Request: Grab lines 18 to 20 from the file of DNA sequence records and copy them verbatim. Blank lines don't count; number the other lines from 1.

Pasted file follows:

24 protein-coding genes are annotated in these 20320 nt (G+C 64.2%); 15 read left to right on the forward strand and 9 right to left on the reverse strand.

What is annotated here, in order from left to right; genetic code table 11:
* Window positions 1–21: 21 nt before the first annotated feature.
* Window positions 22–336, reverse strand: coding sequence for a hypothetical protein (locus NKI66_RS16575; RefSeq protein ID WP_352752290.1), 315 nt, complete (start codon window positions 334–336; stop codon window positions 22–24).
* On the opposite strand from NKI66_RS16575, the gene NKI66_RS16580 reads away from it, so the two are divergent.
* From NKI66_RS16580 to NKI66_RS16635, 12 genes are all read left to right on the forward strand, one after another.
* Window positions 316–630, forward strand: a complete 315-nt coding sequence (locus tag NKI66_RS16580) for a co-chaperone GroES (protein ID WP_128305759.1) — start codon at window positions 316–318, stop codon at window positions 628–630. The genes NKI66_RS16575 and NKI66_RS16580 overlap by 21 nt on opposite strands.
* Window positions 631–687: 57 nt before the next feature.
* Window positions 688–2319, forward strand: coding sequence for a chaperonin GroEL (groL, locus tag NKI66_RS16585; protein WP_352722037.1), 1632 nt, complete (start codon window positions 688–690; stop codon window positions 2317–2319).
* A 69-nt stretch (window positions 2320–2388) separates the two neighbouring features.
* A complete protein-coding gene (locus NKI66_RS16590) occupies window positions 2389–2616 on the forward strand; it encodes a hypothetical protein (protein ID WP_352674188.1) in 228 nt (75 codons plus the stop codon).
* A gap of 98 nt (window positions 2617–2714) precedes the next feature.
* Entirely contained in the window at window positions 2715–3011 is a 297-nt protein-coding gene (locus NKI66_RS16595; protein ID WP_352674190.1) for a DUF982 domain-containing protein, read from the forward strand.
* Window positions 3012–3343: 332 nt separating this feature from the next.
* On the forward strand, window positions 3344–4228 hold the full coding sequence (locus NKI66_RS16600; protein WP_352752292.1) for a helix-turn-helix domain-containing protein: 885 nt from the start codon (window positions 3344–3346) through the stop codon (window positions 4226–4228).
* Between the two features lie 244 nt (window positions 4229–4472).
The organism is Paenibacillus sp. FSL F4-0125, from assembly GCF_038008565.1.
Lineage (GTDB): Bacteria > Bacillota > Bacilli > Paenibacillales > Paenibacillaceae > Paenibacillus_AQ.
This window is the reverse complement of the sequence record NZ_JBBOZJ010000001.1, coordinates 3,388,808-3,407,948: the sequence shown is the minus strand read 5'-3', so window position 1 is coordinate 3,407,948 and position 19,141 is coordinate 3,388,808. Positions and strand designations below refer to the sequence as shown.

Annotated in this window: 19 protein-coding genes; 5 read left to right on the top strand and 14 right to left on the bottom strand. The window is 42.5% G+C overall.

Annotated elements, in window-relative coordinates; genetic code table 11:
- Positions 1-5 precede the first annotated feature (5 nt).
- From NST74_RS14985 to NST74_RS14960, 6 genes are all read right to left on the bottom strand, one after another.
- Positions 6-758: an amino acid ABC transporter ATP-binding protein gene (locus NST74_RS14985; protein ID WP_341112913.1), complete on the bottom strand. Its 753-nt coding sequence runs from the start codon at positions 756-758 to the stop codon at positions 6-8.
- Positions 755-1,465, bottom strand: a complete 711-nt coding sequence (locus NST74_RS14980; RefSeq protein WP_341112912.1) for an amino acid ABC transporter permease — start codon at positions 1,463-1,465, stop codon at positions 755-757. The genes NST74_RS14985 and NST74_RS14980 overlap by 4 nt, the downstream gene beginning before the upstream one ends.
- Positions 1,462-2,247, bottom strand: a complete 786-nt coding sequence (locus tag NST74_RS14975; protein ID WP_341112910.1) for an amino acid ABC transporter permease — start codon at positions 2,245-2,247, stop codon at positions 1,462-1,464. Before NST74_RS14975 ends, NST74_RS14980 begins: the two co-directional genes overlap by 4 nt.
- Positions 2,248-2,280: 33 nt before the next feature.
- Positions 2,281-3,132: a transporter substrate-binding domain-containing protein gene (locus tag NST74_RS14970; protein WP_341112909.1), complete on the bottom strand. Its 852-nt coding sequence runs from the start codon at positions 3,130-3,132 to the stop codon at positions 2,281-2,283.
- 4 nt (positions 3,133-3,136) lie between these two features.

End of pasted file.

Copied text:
Lineage (GTDB): Bacteria > Bacillota > Bacilli > Paenibacillales > Paenibacillaceae > Paenibacillus_AQ.
This window is the reverse complement of the sequence record NZ_JBBOZJ010000001.1, coordinates 3,388,808-3,407,948: the sequence shown is the minus strand read 5'-3', so window position 1 is coordinate 3,407,948 and position 19,141 is coordinate 3,388,808. Positions and strand designations below refer to the sequence as shown.

Annotated in this window: 19 protein-coding genes; 5 read left to right on the top strand and 14 right to left on the bottom strand. The window is 42.5% G+C overall.